Contrary to the belief that the Greek government is desperate and running out of options, the actions of the Syriza party tell a different story. Within 24 hours of being elected, PM Alexis Tsipras paid a visit to Moscow and received hearty congratulations from his Russian counterparts. Moreover, the new Greek government immediately began advocating for an end to sanctions against Russia and for greater compromise and cooperation between the EU and Russia. Furthermore, Russia and Greece signed bilateral agreements earlier this month on trade and gas deals, cementing further cooperation and signaling closer ties.

These series of actions all suggest that perhaps it was the Greek government's plan all along - to bring Russia closer as a bargaining chip against its EU creditors. Also, whilst Greece may be using its relations with Russia as a bargaining chip, it does not exclude the possibility for a concrete Turkish Stream deal. The Greeks are trying to exploit every angle possible to raise funds, and both a deal with the Russians or concessions by EU creditors would be financially favorable.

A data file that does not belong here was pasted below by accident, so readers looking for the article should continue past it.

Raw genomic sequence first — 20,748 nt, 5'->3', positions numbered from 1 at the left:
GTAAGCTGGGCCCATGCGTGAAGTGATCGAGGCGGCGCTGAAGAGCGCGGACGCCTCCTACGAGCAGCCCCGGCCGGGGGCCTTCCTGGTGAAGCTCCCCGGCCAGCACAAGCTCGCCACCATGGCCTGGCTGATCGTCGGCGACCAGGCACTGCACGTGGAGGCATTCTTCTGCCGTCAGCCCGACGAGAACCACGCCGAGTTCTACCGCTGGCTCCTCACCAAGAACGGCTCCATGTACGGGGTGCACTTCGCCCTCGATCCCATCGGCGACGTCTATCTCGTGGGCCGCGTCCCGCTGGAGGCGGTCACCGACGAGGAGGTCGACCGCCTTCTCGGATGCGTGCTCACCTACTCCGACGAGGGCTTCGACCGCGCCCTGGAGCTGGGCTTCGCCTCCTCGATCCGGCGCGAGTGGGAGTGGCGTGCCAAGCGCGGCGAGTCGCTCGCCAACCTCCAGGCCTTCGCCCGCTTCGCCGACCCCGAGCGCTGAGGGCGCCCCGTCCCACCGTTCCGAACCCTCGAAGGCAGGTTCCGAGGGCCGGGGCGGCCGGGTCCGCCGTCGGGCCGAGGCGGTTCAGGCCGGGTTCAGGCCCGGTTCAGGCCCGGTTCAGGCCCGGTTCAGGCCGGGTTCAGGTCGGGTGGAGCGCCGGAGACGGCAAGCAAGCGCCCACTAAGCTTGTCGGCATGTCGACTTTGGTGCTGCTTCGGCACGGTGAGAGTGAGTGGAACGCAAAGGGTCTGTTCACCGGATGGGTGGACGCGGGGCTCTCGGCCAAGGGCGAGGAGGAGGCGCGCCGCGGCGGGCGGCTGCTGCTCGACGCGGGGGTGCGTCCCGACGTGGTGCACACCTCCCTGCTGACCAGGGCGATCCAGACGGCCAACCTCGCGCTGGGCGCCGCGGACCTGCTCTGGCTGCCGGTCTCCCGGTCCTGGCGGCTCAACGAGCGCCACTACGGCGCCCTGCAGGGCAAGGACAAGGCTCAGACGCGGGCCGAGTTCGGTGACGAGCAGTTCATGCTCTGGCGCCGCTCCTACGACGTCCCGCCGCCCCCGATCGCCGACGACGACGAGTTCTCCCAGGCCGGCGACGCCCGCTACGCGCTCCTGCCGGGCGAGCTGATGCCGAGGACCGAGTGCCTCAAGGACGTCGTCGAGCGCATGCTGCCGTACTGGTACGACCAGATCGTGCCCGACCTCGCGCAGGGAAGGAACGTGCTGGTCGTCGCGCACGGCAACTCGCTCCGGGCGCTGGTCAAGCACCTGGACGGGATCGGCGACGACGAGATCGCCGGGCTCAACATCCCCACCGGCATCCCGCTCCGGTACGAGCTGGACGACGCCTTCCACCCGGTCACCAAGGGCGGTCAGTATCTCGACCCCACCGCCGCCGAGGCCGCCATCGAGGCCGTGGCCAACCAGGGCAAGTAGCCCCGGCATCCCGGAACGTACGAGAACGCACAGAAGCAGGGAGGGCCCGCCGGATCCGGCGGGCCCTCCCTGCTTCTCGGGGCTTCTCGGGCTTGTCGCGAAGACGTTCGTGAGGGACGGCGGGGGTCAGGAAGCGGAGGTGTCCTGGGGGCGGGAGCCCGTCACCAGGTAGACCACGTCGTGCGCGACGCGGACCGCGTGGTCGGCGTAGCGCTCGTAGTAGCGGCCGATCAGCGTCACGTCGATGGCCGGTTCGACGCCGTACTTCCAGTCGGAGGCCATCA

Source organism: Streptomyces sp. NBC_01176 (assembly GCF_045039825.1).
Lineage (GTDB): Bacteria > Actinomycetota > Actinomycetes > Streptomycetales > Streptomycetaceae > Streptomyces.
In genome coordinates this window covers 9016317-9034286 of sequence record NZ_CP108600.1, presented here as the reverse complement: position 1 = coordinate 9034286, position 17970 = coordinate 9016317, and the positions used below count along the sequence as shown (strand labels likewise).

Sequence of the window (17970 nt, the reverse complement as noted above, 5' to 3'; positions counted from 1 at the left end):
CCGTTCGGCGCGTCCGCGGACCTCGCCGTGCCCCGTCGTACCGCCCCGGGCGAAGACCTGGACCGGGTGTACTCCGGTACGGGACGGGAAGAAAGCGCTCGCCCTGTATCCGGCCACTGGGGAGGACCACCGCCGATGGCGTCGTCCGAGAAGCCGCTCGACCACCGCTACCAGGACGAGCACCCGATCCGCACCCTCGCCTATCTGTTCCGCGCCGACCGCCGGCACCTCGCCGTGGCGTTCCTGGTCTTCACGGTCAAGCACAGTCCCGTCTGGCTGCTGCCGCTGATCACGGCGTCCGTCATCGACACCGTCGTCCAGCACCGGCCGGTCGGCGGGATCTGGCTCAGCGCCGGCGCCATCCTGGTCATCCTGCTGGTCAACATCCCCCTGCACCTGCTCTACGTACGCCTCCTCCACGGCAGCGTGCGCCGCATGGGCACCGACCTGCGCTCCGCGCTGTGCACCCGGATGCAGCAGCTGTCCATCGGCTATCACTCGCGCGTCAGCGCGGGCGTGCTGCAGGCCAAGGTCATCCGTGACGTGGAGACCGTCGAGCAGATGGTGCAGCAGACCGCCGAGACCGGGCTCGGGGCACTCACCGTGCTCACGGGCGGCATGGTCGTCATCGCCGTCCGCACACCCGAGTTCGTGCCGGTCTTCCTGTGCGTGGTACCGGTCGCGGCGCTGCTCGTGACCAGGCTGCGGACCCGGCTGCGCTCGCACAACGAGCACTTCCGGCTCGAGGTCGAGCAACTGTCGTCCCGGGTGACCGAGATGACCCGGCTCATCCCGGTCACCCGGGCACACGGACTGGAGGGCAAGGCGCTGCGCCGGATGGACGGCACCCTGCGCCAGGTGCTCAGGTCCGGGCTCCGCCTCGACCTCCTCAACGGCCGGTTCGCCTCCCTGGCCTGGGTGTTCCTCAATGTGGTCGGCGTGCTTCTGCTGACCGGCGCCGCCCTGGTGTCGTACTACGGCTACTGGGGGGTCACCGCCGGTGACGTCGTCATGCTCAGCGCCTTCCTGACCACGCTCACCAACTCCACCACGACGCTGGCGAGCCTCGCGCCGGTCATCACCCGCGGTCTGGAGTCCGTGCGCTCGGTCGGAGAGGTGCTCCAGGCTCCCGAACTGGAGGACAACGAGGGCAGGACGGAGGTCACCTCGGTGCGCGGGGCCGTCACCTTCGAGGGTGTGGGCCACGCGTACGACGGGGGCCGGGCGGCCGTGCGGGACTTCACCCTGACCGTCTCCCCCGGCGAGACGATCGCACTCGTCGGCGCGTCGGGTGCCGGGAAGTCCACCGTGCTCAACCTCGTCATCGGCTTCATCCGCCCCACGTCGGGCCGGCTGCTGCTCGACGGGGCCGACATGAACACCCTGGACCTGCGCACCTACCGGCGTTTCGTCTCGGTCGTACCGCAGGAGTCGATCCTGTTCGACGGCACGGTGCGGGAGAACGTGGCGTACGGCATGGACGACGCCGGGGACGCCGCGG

Whilst many analysts have been shoving the 'Grexit' narrative towards readers, the Greeks are actually maneuvering well, buying time to press for more favorable terms and at the same time maximizing their options with alternative scenarios.

Who Will Budge First?

I believe the Greek government is definitely committed to staying in the EU, and hence they will concede more if necessary. What they are trying to do is concede as little as possible by putting pressure on EU creditors to accept a deal, and they are willing to do so by any means necessary. However, if the Turkish Stream deal is confirmed, it would signal a Greek pivot towards Moscow and incite the ire of its EU partners.